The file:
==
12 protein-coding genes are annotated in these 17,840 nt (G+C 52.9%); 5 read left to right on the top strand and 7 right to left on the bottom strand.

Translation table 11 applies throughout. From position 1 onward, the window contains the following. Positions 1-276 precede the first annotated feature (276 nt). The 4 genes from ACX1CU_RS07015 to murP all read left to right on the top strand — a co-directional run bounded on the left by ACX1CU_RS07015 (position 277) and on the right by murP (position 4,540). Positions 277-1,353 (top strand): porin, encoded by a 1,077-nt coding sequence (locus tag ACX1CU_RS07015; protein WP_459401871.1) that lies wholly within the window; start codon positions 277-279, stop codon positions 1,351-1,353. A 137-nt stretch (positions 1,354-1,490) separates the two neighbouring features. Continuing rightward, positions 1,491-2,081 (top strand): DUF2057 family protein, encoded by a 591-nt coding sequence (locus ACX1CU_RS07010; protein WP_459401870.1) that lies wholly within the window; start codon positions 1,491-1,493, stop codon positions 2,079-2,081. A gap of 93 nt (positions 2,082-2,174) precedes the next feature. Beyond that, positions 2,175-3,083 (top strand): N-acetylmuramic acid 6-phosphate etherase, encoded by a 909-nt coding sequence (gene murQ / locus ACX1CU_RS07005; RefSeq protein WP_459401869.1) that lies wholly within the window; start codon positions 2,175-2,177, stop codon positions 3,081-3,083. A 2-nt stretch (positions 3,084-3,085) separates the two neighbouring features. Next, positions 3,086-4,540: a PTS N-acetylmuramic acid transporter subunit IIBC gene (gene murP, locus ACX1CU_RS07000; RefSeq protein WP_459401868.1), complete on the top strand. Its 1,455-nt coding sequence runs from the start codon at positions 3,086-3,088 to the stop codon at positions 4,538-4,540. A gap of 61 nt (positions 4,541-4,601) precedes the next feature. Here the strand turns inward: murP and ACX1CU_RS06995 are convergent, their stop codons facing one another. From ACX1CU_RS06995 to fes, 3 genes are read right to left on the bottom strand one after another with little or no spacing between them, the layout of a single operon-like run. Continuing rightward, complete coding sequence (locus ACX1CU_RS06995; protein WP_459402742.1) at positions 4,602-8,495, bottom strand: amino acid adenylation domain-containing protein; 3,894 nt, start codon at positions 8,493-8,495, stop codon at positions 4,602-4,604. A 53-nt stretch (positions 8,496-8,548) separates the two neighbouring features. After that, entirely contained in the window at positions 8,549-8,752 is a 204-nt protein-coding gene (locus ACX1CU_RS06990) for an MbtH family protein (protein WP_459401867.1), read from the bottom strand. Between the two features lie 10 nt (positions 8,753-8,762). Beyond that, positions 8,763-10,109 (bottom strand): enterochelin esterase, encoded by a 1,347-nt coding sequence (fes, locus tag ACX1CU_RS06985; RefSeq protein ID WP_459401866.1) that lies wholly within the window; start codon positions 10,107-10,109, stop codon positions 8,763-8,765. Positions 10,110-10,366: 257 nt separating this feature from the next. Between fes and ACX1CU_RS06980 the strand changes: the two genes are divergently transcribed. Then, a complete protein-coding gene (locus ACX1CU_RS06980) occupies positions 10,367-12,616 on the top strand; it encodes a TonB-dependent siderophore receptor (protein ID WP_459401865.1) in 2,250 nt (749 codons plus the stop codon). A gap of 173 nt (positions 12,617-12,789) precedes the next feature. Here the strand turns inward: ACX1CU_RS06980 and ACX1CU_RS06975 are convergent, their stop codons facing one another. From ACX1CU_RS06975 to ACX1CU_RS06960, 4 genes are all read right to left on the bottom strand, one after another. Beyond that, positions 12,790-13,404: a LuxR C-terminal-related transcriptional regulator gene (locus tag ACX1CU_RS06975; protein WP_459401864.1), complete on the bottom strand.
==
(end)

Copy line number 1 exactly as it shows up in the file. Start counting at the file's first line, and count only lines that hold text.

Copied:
12 protein-coding genes are annotated in these 17,840 nt (G+C 52.9%); 5 read left to right on the top strand and 7 right to left on the bottom strand.